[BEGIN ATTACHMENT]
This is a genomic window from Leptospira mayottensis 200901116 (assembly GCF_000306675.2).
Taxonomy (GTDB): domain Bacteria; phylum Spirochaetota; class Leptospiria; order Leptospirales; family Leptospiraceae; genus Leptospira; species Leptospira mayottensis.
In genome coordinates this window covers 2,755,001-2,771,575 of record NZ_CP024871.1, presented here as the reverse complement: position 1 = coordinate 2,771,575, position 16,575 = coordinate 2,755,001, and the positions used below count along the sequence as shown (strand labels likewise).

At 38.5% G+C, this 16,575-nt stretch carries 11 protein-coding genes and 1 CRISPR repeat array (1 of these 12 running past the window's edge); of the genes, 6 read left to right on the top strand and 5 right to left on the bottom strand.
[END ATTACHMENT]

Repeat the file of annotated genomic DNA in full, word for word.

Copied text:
This is a genomic window from Leptospira mayottensis 200901116 (assembly GCF_000306675.2).
Taxonomy (GTDB): domain Bacteria; phylum Spirochaetota; class Leptospiria; order Leptospirales; family Leptospiraceae; genus Leptospira; species Leptospira mayottensis.
In genome coordinates this window covers 2,755,001-2,771,575 of record NZ_CP024871.1, presented here as the reverse complement: position 1 = coordinate 2,771,575, position 16,575 = coordinate 2,755,001, and the positions used below count along the sequence as shown (strand labels likewise).

At 38.5% G+C, this 16,575-nt stretch carries 11 protein-coding genes and 1 CRISPR repeat array (1 of these 12 running past the window's edge); of the genes, 6 read left to right on the top strand and 5 right to left on the bottom strand.